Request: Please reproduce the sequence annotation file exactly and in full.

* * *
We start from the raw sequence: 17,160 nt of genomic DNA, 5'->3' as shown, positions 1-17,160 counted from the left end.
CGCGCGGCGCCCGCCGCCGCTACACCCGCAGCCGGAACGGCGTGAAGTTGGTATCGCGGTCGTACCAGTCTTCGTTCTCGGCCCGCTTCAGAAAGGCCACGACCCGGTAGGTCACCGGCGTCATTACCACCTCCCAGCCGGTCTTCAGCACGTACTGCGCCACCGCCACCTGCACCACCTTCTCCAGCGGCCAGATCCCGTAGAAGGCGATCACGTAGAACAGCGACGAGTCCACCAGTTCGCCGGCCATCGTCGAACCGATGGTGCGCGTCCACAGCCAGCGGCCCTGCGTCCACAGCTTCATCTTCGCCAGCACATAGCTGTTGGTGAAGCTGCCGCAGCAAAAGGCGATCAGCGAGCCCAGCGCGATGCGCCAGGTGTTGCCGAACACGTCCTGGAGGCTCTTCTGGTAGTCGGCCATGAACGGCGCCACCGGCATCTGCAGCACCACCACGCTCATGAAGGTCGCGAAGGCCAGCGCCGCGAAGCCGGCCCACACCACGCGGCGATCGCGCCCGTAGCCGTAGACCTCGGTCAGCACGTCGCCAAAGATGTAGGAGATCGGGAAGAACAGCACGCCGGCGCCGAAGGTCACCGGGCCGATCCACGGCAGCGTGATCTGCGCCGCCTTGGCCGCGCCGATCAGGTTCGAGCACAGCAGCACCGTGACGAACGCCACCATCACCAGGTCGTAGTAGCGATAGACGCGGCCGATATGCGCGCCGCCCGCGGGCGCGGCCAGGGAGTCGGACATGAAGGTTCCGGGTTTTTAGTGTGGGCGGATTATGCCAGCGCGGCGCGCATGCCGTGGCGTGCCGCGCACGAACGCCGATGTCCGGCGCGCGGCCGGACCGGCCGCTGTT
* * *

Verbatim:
We start from the raw sequence: 17,160 nt of genomic DNA, 5'->3' as shown, positions 1-17,160 counted from the left end.
CGCGCGGCGCCCGCCGCCGCTACACCCGCAGCCGGAACGGCGTGAAGTTGGTATCGCGGTCGTACCAGTCTTCGTTCTCGGCCCGCTTCAGAAAGGCCACGACCCGGTAGGTCACCGGCGTCATTACCACCTCCCAGCCGGTCTTCAGCACGTACTGCGCCACCGCCACCTGCACCACCTTCTCCAGCGGCCAGATCCCGTAGAAGGCGATCACGTAGAACAGCGACGAGTCCACCAGTTCGCCGGCCATCGTCGAACCGATGGTGCGCGTCCACAGCCAGCGGCCCTGCGTCCACAGCTTCATCTTCGCCAGCACATAGCTGTTGGTGAAGCTGCCGCAGCAAAAGGCGATCAGCGAGCCCAGCGCGATGCGCCAGGTGTTGCCGAACACGTCCTGGAGGCTCTTCTGGTAGTCGGCCATGAACGGCGCCACCGGCATCTGCAGCACCACCACGCTCATGAAGGTCGCGAAGGCCAGCGCCGCGAAGCCGGCCCACACCACGCGGCGATCGCGCCCGTAGCCGTAGACCTCGGTCAGCACGTCGCCAAAGATGTAGGAGATCGGGAAGAACAGCACGCCGGCGCCGAAGGTCACCGGGCCGATCCACGGCAGCGTGATCTGCGCCGCCTTGGCCGCGCCGATCAGGTTCGAGCACAGCAGCACCGTGACGAACGCCACCATCACCAGGTCGTAGTAGCGATAGACGCGGCCGATATGCGCGCCGCCCGCGGGCGCGGCCAGGGAGTCGGACATGAAGGTTCCGGGTTTTTAGTGTGGGCGGATTATGCCAGCGCGGCGCGCATGCCGTGGCGTGCCGCGCACGAACGCCGATGTCCGGCGCGCGGCCGGACCGGCCGCTGTT